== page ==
The space blanket was first developed by NASA in 1964 for the Apollo missions at the Marshall Space Flight Center. Officially classified as metallized polyethylene terephthalate, it is lightweight, durable, and most importantly, reflective. Because MPET reflects ~95% of ultraviolet light, it has become one of the most widely used industrial materials for packaging, insulation, decoration, and emergency supplies. In response to a call for a temporary installation in the woods, we proposed a hyper-lightweight pavilion that repurposes the space blanket, simultaneously emphasizing its aesthetic qualities and material properties, called “Reflector.”

Reflector is a continuous, suspended strip of MPET, supported by a top and bottom ring, designed to reflect light into a densely wooded area in Conifer, Colorado. It relies on a minimal three-point structure, which gives it a soft triangular geometry in plan, but is detached below, leaving it to be deformed by external forces. The tension between above (which wants to be a triangle) and below (which wants to be a circle) creates a deformed three-dimensional primitive: a real-life “loft.” It is a non-volumetric inflatable that expands, contracts, and dances in the wind. Like a deformed or cracked mirror, it imperfectly reflects its surroundings, existing as a fractured, camouflaged object within a natural landscape.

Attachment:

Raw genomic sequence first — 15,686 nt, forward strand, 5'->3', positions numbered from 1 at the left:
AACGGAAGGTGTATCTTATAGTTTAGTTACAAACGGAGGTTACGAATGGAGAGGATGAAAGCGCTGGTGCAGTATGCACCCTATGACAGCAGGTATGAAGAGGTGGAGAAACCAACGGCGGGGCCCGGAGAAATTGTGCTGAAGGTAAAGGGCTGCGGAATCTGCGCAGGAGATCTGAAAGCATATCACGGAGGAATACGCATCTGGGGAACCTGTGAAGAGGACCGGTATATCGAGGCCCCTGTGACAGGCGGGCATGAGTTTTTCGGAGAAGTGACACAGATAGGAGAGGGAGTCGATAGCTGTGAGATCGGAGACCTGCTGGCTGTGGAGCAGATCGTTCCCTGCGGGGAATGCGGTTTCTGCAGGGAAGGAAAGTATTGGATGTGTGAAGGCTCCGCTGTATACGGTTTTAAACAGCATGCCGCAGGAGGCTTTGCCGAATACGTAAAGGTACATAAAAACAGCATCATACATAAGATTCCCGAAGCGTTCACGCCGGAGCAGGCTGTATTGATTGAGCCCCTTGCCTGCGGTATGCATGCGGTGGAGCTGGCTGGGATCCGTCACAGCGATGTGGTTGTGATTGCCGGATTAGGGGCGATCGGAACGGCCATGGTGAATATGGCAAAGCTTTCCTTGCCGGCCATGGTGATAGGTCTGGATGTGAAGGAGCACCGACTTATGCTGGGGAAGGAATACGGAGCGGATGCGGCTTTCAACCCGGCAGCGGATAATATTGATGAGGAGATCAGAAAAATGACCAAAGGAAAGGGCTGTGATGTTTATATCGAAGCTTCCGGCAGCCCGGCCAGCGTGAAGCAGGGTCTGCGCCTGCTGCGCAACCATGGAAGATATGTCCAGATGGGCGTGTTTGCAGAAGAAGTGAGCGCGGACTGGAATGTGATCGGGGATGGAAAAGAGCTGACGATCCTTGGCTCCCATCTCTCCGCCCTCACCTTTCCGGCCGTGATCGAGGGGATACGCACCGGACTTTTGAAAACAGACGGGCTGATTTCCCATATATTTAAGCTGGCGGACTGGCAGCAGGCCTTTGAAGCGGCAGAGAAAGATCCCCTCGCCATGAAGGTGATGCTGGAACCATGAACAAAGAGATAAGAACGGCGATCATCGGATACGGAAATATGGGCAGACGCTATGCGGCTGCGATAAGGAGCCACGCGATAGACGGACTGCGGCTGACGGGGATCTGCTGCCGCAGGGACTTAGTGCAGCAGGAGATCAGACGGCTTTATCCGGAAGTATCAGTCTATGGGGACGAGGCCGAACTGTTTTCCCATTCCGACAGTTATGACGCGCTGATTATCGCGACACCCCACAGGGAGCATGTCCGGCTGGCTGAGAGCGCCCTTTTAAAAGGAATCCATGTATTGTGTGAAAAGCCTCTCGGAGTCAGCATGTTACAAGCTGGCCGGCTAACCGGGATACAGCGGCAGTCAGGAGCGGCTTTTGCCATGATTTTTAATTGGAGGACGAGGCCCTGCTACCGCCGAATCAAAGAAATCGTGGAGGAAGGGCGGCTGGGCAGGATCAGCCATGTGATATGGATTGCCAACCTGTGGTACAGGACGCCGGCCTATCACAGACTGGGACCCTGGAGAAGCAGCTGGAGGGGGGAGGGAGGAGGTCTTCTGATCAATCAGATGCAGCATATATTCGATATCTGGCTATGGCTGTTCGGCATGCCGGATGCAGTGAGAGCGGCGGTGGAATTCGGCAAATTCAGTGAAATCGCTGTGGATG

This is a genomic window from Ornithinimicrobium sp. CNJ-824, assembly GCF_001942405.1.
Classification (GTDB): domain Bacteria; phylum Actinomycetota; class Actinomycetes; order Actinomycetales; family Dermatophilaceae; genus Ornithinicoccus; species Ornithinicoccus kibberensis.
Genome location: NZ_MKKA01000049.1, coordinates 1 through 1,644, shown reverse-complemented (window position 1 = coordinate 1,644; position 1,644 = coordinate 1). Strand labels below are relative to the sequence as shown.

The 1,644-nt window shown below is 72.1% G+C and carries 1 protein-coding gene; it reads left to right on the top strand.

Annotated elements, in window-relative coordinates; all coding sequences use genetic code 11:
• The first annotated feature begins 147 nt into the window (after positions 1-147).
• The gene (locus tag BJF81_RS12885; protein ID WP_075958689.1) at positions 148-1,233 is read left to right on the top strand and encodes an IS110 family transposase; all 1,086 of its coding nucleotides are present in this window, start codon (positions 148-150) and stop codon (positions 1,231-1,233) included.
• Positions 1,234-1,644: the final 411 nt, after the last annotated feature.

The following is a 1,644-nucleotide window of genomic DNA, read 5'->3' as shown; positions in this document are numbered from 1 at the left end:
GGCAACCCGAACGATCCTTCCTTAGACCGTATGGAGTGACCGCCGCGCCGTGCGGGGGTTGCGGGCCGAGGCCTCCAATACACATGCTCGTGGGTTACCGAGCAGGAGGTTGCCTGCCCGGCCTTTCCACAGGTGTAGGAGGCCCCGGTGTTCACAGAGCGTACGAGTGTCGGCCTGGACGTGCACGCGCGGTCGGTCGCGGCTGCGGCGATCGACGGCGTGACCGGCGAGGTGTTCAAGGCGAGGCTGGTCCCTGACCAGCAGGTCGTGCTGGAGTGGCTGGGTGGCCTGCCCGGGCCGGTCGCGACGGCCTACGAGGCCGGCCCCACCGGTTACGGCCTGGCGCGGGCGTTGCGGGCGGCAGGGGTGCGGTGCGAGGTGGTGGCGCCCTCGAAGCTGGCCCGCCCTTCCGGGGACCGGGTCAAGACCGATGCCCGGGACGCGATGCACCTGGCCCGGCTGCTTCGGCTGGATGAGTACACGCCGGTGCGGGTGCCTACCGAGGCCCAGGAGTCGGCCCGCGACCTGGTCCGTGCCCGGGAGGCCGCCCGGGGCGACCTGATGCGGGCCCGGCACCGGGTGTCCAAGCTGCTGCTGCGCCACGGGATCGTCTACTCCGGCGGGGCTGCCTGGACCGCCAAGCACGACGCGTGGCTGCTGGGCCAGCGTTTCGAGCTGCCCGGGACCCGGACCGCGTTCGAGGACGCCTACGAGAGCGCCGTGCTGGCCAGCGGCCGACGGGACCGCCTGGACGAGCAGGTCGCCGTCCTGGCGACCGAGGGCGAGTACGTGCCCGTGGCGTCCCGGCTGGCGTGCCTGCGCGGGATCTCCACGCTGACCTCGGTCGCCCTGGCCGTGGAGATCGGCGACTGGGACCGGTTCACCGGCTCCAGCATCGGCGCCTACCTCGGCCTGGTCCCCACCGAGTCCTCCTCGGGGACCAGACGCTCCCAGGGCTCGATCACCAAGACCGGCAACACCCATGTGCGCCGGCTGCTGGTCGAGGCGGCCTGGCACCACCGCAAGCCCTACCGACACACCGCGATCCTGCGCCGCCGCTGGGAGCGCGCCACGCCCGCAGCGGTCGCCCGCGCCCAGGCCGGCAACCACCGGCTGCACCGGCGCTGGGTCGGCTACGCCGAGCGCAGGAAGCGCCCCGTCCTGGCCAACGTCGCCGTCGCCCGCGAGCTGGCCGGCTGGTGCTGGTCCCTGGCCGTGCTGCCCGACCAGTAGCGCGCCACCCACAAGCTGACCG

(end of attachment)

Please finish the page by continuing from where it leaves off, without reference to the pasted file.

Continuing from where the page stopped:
The goal from the outset was to achieve the lightest possible structure with the strongest wind resistance. Sheets of MPET were seamed together using another favorite NASA material, metalized duct tape, and folded in on itself at the top and bottom to create two hems. The rings, made of extruded pipe insulation, were inserted around the hems. Finally, three one-foot pieces of PVC tubing were inserted to provide anchors for support.

Project Credits

Galo Canizares
Jose Canizares